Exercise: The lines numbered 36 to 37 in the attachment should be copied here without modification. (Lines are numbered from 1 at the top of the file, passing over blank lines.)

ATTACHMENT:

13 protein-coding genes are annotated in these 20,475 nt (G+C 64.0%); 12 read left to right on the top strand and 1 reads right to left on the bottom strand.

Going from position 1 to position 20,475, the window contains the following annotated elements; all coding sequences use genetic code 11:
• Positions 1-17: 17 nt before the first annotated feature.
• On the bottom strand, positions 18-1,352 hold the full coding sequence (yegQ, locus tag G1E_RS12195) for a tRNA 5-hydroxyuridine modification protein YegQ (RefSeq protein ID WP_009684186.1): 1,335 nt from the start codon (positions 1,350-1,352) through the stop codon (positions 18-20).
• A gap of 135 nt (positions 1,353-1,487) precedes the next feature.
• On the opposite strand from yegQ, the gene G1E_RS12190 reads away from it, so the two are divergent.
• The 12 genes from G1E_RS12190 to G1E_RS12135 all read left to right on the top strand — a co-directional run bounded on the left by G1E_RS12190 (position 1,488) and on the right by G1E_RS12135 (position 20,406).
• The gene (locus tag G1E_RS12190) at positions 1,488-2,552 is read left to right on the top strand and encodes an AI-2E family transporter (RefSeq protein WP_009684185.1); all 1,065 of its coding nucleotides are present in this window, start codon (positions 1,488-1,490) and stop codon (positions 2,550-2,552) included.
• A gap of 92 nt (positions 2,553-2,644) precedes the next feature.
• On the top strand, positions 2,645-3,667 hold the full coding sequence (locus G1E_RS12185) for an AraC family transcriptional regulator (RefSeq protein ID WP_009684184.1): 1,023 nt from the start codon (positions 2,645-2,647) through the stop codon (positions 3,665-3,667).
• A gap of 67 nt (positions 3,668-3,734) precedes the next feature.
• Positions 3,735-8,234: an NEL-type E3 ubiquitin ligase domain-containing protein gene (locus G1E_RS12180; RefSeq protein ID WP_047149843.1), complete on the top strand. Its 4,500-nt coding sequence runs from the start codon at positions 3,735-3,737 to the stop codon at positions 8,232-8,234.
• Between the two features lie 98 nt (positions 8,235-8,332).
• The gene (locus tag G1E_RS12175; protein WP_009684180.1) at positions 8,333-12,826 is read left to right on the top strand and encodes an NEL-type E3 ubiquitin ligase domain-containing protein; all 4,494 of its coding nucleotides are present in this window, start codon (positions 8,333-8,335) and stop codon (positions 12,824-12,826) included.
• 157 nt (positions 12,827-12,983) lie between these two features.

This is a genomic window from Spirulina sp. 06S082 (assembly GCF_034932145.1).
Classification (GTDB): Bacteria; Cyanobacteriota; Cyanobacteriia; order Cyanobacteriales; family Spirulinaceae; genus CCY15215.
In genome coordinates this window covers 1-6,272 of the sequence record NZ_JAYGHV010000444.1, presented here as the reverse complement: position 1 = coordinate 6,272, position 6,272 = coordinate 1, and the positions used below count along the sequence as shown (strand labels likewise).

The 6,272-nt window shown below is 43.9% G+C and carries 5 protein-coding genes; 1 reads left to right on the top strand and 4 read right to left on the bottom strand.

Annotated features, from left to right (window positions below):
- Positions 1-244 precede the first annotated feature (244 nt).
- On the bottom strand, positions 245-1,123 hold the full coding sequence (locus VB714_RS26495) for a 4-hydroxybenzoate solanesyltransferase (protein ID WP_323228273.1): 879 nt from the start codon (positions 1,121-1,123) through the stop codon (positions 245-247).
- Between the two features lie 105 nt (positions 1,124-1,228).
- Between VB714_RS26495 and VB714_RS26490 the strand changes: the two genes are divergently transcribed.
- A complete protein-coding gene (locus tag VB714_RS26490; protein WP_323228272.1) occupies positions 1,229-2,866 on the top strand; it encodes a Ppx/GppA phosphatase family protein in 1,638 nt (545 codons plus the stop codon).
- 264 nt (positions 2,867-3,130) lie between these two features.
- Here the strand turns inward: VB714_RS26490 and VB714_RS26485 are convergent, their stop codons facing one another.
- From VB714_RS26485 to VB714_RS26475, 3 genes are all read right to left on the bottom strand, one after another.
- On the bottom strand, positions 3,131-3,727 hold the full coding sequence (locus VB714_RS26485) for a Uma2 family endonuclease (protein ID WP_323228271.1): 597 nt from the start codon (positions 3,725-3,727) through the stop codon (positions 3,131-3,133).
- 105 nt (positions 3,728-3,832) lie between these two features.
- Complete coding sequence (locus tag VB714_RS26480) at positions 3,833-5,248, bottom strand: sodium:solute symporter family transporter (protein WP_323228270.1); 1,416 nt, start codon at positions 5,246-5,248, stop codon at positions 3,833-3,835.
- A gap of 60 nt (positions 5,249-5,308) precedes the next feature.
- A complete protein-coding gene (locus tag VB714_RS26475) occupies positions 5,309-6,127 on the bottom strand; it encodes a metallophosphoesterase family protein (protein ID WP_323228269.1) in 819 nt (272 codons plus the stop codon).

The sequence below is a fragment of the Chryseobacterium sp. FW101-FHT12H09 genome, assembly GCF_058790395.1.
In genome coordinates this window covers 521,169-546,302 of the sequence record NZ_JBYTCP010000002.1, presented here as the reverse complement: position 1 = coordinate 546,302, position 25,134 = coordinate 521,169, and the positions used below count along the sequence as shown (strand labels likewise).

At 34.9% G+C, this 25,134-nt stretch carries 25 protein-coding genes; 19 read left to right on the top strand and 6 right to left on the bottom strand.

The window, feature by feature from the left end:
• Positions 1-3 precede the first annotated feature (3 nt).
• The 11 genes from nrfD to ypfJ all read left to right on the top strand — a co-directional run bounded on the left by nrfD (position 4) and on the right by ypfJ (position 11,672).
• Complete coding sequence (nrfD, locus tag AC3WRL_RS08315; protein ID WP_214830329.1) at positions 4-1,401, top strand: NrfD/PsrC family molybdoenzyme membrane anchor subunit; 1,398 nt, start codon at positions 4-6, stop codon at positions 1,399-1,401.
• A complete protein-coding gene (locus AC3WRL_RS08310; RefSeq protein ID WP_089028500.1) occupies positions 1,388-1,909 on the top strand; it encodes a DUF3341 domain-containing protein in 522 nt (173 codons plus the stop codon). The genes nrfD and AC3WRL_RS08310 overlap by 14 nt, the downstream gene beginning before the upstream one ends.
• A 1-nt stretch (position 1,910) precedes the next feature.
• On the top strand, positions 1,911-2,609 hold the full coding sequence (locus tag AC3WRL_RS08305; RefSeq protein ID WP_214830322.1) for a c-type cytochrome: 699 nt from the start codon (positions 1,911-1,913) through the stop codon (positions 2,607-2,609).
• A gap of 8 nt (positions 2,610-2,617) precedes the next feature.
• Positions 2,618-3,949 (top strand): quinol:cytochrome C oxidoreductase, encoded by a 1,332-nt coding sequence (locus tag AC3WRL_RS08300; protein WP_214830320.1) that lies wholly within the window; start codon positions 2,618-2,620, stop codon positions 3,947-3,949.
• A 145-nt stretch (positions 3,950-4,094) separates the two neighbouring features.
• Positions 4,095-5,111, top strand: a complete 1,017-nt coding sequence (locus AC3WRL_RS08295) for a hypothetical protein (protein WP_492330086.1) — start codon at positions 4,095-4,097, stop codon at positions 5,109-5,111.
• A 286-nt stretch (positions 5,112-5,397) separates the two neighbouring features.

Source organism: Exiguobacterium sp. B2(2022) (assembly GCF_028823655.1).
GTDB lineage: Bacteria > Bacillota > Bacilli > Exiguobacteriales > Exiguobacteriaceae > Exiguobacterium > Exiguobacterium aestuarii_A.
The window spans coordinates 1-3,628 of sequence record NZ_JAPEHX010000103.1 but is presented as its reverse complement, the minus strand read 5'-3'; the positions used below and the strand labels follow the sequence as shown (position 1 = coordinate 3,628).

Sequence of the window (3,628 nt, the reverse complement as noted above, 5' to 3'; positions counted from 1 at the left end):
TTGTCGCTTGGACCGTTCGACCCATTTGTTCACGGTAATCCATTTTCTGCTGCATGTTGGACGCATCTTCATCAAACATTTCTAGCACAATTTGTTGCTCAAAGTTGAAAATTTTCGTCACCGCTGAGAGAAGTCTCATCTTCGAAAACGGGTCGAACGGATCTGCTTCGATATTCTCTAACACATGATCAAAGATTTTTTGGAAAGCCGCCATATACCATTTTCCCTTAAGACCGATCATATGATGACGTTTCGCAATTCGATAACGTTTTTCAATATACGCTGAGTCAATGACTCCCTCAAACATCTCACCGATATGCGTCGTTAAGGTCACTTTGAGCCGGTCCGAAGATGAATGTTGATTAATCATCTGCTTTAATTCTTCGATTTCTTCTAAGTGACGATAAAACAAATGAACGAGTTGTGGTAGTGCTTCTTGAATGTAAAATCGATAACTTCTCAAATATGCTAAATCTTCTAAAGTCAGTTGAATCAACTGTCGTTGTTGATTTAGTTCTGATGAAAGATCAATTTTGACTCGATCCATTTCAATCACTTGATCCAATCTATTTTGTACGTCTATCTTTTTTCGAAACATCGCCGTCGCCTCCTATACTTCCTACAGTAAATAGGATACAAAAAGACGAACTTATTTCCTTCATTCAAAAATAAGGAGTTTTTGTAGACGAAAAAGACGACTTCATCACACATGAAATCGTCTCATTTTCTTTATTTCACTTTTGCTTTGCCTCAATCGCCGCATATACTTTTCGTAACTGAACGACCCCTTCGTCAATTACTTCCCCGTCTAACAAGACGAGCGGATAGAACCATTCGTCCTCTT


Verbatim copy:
At 34.9% G+C, this 25,134-nt stretch carries 25 protein-coding genes; 19 read left to right on the top strand and 6 right to left on the bottom strand.

The window, feature by feature from the left end: